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Is Bach really back nearly three centuries after his death?

It’s not a strange phenomenon to see musicians’ popularity pick up after their death but for 334-year-old Johann Sebastian Bach, who died in 1750, a modern-day renaissance seemed unlikely

How it was told

He may be no spring chicken, but ol’ Johann’s concertos and symphonies are taking over modern-day streaming services if recent news stories are to be believed.

Forget grime, drill or dubstep, 18th-century classical is the kids’ new jam, particularly for exam revision, according to the Daily Mail, and even, Classic FM claims, gaining a boost from the wedding of Princess Eugenie and Jack Brooksbank last October where the bride emerged to Bach’s Pièce d’Orgue, performed by Peter Roper-Curzon.

Also reported on bt.com and itv.com, there has been a 270 per cent rise in listens to streaming service Deezer’s most popular classical playlist.

That has been put down to millennials, who accounted for 43 per cent of listeners, while they also featured prominently in the German composer’s streaming figures, with 32 per cent of all listens coming from under-35s, compared to just 20 per cent of adults aged over 55.

The news was no surprise to Telegraph columnist Laura Freeman. As she put it: “The world is noisy. Is it any wonder a new generation is seeking solace in cello suites and respite from Twitter in toccatas?”

But is this conclusive proof that Bach is back?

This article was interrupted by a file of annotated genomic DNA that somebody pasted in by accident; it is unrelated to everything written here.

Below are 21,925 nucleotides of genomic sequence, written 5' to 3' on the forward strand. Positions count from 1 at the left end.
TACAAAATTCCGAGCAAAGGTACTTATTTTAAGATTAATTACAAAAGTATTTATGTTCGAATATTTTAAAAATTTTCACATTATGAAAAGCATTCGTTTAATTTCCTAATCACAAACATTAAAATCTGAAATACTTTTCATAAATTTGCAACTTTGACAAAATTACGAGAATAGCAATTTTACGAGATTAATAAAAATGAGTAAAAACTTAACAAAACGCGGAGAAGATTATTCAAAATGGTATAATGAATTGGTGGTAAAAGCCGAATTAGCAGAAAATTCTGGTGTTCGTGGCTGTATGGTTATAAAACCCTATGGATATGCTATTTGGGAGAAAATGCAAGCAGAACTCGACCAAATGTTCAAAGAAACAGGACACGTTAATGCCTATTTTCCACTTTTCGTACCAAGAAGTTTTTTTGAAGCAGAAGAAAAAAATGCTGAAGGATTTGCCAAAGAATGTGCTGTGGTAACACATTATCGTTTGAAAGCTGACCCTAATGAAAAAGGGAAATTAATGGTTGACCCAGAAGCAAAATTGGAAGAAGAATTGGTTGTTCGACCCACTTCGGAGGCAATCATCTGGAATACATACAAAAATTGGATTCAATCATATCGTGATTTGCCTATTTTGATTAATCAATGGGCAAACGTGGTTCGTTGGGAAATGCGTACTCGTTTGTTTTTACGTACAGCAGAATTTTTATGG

FACTS. CHECKED

While Bach may well have seen a spike in popularity, it’s going to take a lot more research than this to prove that he is pulling more strings now than ever before.

The study by Deezer and the Royal Albert Hall is an interesting trends piece but is limited.

The aforementioned percentages mean little without figures – without knowing how many under-35s or over-55s are Deezer subscribers or active users, and whether they have increased or decreased, it is tricky to judge.

Maybe Deezer has a small, hard core of young classical music aficionados? Or maybe the over-55s on Deezer are in the minority in that age group when it comes to seeking out classical music on a streaming service as opposed to a CD or record player? Without concrete numbers, it’s almost impossible to tell.

And it must also be noted that, while Deezer is no slouch, it is hardly the market leader in the music streaming industry.

Deezer’s latest figures show that they have seven million subscribers with 14 million active users. Respectable, but dwarfed by Apple Music’s 56 million subscribers. And the two combined pale in comparison to Spotify’s 87 million subscribers and 191 million total active monthly users.

Before we all start joining orchestras and heralding how Bach has taken over the internet, it is probably worth asking the streaming big boys.

Millennials’ relationship with classical music is a complicated one. On the face of it, the genre is ill-suited to some of the stereotypes thrown at the generation. Do smartphone-stunted attention spans really have the endurance to last all the way through 10 minutes of Toccata and Fugue in D minor, BWV 565 without a catchy chorus to carry them through?

Classic FM’s results last year suggest they do, with Rajar figures showing that they broadcast to 449,000  15 to 24-year-olds and one million people aged under 35 every week.

But it’s not all down to Bach – barely a major video game or summer blockbuster launches without a classical soundtrack to boot, acting as a gateway drug to get the kids into classical music. It has also been suggested that classical offers an escape from the rush of modern life.

So while it could be true that streaming services and the sheer volume of classical music featuring in other media are giving the genre a modern-day boost, it’s going to take a more robust study than this before we can proclaim the composer is Bach for good.

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